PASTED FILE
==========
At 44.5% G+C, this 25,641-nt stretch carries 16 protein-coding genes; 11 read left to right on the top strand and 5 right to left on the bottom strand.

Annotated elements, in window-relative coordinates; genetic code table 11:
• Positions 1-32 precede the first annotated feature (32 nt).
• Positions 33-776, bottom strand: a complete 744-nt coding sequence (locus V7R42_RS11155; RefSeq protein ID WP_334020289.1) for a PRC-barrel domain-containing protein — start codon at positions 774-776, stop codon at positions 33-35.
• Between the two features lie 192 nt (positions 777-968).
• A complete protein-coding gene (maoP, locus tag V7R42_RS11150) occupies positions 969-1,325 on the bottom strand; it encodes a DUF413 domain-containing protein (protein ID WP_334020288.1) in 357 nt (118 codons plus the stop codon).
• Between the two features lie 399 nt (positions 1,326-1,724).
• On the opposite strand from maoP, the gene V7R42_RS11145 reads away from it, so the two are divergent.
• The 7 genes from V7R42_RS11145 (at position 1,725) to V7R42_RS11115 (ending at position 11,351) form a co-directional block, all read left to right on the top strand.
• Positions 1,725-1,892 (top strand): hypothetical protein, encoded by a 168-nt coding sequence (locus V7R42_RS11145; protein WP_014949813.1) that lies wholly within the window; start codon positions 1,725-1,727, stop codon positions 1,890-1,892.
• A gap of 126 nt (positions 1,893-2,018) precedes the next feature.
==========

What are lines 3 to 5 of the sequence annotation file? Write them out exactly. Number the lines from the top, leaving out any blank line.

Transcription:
• Positions 1-32 precede the first annotated feature (32 nt).
• Positions 33-776, bottom strand: a complete 744-nt coding sequence (locus V7R42_RS11155; RefSeq protein ID WP_334020289.1) for a PRC-barrel domain-containing protein — start codon at positions 774-776, stop codon at positions 33-35.
• Between the two features lie 192 nt (positions 777-968).